DD doesn't cut it

14.10.2011 23:26

You can add the Seagate Momentus XT to the list of quirky storage devices.

I was cleaning a few disks in the usual way, by overwriting the data with zeros like this:

$ dd if=/dev/zero of=/dev/sdb bs=4096

I don't believe such data is recoverable by any ordinary means, so I don't do overkills like multiple passes with random garbage and such. However I am, as always, wary of broken software that doesn't do what it's told. So I check each disk afterwards by abusing the hexdump utility like this:

$ hd /dev/sdb
00000000  00 00 00 00 00 00 00 00  00 00 00 00 00 00 00 00  |................|

If all I get back are zeros, nicely collapsed into a single line like in the example above, then the data has been securely erased. I've never actually seen this test fail, until today. Imagine my surprise when hd revealed a good 10 MB chunk of data around 4 GB from the start of the 500 GB drive that should not be there.

I can't attribute this to anything else than some weird firmware bug. dd reported writing 500 GB data as expected. There was nothing in the kernel log. The boundaries of this unerased region didn't have any nice round numbers I could recognize. In the unerased data I could recognize parts of files from the disk (including a full copy of the GPL) although some parts seemed to be partially erased. For instance, one block would have 1 non-zero byte out of 8, another 3 bytes and so on. Again I could find no simple pattern.

A second dd command, targeted at the unerased region did remove the data for good, so it wasn't caused by some permanent error. Just to be sure I also did an ATA Secure Erase on the drive.

Weird. This is a hybrid drive with flash and magnetic storage which means it has a more complicated firmware than ordinary drives, so I guess it's expected to also have more bugs. In fact a search for "momentus xt firmware" reveals a bunch of problems, although none look similar to what I've stumbled upon. I'm just wondering how often such mishaps happen and go unnoticed when the buffer that should be written contains something more important than a bunch of zeros.

Posted by Tomaž | Categories: Digital | Comments »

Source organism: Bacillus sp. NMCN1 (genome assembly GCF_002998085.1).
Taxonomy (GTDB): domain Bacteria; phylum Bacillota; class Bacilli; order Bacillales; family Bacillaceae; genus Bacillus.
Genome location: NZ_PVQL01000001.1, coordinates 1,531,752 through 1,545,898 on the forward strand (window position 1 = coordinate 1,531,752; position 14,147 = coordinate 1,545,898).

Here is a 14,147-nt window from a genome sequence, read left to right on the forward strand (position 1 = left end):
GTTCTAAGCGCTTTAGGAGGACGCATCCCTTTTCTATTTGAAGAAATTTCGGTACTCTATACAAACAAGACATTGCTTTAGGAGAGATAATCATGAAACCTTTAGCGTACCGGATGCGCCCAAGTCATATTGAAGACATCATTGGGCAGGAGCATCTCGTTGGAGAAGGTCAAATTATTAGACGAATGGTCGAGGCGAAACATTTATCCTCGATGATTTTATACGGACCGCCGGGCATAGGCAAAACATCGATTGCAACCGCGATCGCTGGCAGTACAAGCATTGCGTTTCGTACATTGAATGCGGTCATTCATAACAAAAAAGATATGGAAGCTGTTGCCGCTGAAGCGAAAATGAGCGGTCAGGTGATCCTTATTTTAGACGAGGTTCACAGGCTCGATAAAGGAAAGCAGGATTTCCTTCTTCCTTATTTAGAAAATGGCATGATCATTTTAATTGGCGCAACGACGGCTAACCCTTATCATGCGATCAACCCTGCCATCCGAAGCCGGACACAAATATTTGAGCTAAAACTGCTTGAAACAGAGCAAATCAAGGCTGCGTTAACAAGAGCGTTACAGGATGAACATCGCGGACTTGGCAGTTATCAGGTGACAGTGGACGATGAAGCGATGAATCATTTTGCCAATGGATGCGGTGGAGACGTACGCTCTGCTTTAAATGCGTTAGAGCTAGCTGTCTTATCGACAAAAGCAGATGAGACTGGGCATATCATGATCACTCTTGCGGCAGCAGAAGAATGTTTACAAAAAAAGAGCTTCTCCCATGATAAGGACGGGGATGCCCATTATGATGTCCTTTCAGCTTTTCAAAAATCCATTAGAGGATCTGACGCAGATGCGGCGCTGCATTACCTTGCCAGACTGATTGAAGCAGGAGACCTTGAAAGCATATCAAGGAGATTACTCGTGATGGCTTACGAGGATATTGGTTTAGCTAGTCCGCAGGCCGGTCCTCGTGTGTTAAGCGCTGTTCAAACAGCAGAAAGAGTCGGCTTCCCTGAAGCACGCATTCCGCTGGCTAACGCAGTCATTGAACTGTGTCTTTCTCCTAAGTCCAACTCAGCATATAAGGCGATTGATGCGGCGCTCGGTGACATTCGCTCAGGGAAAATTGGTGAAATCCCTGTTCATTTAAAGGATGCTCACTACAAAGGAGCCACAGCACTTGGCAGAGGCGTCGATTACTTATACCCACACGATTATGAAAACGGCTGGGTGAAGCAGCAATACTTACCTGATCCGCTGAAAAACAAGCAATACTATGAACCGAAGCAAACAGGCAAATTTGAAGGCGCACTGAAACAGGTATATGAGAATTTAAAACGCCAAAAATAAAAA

10.09.2011 13:50

A while ago I was given this piece of hardware to analyze. It's a scary little bug that sits on the cable between a computer and a monitor and makes screenshots. It comes in HDMI, DVI and VGA (the one I have) flavors and looks more or less like a short extension cable. All of the nasty bits are hidden away in one of the connector housings and the only suspicious thing giving it away is an extra USB cable that goes into it. That is used for power supply when the device is in stealth mode, and for reading the captured data afterwards (you need insert the red USB key between the computer and the device in order to access it).

The manufacturer recommends using it on employees and children. In the latter case I hope to teach them how to evade such monitoring should they ever find themselves in a society that encourages that. The use I was exploring though was a bit less sinister capturing of presentation slides on lectures for Viidea.

VideoGhost, VGA version

The first thing I noticed the moment I plugged it in is that my EeePC 901 crashed and required removing the battery to get it to boot again. Trying it again on a different laptop produced similar results. However turning the machine off, plugging the VideoGhost in and turning it on worked.

Since VGA is analog output only that's a bit surprising. I suspected this has something to do with Display Data Channel, which is a fancy name for an I2C bus that's used in all recent monitors for identification. Poking around I quickly found out that all the pins on the middle row of the VGA connector are tied to ground, including pin 9, which is +5 V supply for DDC. Shorting this to the ground while the computer is turned on probably trips some fuses which cause the computer to crash.